The reason is to prevent users to mess with it. Unprotecting something is not necessarily dangerous, but unprotecting everything definitely is. Performance is probably not the issue. The real danger is that you replace a very important feature of a built-in symbol by chance. Since built-in symbols often have the
ReadProtected attribute, you cannot check beforehand whether you are going to overwrite anything important.
Regarding the appearance of held expressions: One can do this
Format[Hold[a___]] := Held[a];
at the cost of the puzzling results
a = Hold[1 + 1]
a // FullForm
(* Held *)
(* Hold[1 + 1] *)
Internally, the expression should be treated by Mathematica as usual; only the appearance was changed in a counterintuitive way. This particular issue can be fixed by giving the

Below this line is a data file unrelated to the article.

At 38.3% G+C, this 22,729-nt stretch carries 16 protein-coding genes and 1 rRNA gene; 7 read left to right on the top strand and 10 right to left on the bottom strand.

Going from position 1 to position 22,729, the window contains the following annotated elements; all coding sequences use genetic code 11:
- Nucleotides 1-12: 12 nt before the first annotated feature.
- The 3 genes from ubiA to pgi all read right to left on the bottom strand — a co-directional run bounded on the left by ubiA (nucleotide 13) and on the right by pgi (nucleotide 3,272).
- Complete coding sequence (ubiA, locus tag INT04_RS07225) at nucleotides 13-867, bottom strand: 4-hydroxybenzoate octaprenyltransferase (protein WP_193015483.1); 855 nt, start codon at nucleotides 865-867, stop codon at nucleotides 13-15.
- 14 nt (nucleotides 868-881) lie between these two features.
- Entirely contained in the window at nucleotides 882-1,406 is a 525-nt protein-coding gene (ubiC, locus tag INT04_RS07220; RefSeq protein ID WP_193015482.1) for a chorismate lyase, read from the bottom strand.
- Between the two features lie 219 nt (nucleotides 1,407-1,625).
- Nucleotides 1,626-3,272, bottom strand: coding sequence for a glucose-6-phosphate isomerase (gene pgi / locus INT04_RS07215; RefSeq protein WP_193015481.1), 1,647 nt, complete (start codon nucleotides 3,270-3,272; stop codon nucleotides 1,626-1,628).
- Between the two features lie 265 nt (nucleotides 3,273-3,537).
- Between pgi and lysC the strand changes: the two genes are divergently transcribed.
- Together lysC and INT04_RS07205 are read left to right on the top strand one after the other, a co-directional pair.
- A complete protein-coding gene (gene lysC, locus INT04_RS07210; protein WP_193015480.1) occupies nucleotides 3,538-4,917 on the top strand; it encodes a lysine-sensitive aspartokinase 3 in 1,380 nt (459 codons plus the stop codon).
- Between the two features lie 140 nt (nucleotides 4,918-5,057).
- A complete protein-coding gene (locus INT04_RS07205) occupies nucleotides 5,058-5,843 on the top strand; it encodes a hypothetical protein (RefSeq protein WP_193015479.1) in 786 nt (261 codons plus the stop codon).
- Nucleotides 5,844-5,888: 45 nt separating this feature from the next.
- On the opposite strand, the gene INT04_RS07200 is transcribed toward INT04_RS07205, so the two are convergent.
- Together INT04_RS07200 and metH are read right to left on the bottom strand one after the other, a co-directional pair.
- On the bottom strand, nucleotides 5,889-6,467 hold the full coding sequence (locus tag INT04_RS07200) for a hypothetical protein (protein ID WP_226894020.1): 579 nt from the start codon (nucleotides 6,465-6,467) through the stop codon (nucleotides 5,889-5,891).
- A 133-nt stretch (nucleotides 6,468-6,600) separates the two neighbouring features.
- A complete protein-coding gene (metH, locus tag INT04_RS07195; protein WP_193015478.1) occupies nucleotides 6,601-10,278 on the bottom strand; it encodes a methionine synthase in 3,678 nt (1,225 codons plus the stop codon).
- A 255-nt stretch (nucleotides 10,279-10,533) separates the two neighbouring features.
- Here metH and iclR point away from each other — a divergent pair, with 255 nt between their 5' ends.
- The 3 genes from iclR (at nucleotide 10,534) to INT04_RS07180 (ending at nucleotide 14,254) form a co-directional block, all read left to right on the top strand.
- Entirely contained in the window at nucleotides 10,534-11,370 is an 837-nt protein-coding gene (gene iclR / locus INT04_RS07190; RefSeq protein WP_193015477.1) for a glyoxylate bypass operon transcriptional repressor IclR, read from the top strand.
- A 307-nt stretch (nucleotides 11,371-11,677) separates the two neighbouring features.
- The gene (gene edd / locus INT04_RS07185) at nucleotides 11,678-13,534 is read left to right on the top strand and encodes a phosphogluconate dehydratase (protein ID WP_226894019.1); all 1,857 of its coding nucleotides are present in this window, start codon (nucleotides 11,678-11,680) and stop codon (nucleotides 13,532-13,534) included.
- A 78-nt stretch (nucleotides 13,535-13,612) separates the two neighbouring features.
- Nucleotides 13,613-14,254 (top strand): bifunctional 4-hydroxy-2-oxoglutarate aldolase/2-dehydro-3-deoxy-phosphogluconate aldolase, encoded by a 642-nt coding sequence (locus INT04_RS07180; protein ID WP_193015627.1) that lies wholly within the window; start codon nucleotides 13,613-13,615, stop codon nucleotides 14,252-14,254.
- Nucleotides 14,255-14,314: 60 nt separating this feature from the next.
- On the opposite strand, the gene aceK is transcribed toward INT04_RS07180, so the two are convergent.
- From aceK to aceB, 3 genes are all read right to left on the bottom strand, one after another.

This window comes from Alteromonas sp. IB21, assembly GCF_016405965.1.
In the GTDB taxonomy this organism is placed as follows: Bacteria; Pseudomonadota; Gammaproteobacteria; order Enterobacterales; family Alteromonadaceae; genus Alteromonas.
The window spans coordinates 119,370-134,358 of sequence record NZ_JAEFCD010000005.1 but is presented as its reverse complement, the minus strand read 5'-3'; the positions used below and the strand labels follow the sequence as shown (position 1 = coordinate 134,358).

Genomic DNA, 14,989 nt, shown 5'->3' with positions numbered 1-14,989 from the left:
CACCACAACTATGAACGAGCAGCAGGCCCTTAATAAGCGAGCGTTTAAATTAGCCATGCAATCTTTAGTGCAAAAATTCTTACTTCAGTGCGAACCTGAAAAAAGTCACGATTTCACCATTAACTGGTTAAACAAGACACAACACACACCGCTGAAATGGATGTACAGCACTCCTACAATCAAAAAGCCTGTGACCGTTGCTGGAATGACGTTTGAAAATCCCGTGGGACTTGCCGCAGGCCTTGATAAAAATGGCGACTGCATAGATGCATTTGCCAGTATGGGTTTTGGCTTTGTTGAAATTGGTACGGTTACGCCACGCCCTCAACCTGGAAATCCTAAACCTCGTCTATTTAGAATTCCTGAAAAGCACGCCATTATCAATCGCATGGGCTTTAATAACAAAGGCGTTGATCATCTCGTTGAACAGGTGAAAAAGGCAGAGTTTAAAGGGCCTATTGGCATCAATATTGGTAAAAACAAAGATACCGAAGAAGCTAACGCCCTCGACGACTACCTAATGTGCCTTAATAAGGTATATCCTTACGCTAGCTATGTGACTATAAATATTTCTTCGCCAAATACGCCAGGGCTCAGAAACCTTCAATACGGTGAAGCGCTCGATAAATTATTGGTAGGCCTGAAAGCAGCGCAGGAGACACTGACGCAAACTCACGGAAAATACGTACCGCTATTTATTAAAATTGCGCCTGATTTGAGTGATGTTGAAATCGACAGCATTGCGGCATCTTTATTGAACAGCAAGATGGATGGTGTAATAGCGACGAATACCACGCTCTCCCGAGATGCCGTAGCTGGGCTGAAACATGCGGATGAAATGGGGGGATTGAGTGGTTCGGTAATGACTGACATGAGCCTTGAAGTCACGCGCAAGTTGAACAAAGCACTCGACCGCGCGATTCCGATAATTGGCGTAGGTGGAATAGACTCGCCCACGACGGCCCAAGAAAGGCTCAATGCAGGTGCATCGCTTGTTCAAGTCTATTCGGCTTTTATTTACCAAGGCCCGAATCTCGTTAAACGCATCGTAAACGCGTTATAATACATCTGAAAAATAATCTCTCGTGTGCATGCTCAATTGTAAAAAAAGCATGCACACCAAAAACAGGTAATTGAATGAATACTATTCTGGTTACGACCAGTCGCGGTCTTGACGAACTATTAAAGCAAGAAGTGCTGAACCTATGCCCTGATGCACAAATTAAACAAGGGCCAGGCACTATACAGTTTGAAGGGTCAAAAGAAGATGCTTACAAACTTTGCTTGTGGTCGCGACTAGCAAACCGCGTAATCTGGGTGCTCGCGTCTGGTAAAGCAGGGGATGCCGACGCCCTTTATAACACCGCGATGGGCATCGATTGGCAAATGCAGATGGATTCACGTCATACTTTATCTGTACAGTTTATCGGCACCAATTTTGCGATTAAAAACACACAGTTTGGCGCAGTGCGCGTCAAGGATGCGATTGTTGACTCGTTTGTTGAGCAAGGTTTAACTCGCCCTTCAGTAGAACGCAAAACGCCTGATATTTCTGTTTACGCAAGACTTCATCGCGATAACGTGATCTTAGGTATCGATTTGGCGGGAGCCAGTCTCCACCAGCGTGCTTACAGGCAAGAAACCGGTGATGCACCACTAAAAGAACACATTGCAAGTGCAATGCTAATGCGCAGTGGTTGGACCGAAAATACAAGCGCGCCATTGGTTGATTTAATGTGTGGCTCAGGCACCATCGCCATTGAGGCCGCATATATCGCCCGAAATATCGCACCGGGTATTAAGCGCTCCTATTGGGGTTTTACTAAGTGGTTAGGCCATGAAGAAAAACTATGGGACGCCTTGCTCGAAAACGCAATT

HoldAll attribute to
(* Held[1+1] *)
But still, messing with internals is a very, very bad idea.
Addendum: Mathematica also provides the attribute
Locked which prevents changing the
Attibutes of a symbol. If that symbol has also the attribute
Protected then it cannot be messed with any more. That seems to be the way how developers are meant to protect their users from themselves. However, one cannot rely on the combination
Locked being used consistently for all "important" symbols.